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Effects of Computer-Based Practice on the Acquisition and Maintenance of Basic Academic Skills for Children with Moderate to Intensive Educational Needs
Julie M. Everhart, Sheila R. Alber-Morgan and Ju Hee Park
Education and Training in Autism and Developmental Disabilities
Vol. 46, No. 4, Cumulative Author Index 2001-2010 (December 2011), pp. 556-564
Published by: Division on Autism and Developmental Disabilities
Stable URL: http://www.jstor.org/stable/24232366
Page Count: 9
You can always find the topics here!Topics: Special needs students, Games, Disabilities, Special education, Computers in education, High school students, Computer games, Educational research, Academic education, Academic learning
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This study investigated the effects of computer-based practice on the acquisition and maintenance of basic academic skills for two children with moderate to intensive disabilities. The special education teacher created individualized computer games that enabled the participants to independently practice academic skills that corresponded with their IEP objectives (e.g., letter-sound correspondence, word identification, number identification). The computer games provided discrete learning trials with immediate feedback for each response. A multiple baseline across skills design demonstrated that computer-based practice resulted in the successful acquisition of basic academic skills for both participants. Additionally, both participants maintained at least two mastered skills for two to four weeks.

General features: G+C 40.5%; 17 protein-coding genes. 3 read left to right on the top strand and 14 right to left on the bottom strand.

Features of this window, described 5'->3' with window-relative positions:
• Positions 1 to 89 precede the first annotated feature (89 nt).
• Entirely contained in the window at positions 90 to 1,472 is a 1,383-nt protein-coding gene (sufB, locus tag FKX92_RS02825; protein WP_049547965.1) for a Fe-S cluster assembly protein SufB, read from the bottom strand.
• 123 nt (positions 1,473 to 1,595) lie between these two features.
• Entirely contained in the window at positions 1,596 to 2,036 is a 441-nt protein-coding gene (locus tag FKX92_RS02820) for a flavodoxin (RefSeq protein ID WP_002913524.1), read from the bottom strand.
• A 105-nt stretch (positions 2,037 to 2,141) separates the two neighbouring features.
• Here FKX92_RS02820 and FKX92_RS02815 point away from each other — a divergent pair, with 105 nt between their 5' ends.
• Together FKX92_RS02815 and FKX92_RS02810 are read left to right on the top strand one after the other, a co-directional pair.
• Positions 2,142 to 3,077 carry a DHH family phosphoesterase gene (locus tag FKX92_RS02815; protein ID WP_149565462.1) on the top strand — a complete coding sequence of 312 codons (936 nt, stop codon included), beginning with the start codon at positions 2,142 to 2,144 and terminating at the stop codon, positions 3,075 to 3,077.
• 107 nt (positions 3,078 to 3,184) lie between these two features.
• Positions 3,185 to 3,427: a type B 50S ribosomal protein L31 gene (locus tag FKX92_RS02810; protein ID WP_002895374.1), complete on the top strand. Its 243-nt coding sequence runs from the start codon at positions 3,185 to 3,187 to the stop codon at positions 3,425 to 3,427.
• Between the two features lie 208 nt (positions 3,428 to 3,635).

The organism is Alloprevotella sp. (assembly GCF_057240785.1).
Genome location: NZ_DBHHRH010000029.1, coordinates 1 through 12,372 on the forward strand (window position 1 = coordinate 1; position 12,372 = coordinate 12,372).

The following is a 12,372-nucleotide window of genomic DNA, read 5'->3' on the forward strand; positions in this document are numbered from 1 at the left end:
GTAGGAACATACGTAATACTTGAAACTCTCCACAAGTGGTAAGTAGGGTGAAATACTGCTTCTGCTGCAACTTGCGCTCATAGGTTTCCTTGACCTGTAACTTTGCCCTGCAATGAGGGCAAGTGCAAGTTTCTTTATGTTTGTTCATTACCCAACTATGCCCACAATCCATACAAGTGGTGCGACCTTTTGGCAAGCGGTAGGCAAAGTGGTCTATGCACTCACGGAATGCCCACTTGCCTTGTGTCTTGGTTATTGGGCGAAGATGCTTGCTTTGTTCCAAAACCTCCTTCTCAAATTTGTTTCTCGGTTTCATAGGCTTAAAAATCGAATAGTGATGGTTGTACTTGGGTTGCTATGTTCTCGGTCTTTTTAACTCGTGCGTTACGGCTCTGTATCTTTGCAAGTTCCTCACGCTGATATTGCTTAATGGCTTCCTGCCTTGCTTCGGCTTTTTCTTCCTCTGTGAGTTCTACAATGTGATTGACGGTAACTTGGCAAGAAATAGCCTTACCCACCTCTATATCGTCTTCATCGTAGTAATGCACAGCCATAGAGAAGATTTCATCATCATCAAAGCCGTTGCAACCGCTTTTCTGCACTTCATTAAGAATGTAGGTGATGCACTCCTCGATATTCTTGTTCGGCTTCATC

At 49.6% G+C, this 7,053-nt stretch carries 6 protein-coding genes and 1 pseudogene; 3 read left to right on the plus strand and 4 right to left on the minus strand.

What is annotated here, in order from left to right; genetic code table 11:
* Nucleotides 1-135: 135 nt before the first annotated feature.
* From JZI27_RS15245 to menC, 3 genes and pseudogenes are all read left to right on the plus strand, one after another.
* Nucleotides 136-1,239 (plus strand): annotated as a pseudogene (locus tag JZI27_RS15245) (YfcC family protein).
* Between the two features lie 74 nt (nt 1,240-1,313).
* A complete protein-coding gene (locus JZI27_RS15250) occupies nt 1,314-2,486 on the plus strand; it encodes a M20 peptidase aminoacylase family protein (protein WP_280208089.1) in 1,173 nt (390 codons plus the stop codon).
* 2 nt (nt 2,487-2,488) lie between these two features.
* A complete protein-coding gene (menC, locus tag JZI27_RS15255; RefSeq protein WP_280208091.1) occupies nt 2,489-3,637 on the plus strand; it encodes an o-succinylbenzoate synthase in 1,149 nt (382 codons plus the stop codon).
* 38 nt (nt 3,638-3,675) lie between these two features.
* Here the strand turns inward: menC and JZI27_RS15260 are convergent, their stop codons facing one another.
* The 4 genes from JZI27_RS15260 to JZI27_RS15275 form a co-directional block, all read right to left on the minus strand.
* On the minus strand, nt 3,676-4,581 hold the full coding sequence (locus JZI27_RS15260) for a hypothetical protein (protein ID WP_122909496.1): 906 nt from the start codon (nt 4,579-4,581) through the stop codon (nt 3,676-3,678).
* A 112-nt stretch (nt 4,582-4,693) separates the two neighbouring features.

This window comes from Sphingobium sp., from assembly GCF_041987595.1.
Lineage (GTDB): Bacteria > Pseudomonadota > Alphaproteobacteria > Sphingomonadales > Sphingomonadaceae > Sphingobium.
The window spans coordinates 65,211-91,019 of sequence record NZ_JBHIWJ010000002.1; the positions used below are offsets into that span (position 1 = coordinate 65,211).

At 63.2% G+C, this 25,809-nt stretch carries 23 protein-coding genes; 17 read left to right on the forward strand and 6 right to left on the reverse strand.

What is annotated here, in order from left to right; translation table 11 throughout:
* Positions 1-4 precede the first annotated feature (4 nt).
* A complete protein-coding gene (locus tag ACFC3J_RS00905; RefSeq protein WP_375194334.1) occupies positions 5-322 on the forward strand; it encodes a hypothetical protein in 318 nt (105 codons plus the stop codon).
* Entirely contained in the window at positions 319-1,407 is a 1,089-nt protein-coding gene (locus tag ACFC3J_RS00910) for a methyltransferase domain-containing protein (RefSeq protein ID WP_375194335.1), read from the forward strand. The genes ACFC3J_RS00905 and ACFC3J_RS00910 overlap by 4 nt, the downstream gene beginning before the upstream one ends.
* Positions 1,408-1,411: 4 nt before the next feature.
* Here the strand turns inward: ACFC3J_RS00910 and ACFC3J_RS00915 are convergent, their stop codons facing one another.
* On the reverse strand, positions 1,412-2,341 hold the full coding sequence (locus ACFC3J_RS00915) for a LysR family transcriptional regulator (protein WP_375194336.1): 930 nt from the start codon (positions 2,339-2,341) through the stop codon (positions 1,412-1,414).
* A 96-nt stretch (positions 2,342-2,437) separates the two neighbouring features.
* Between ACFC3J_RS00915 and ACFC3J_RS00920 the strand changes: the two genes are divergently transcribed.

Education and Training in Autism and Developmental Disabilities © 2011 Division on Autism and Developmental Disabilities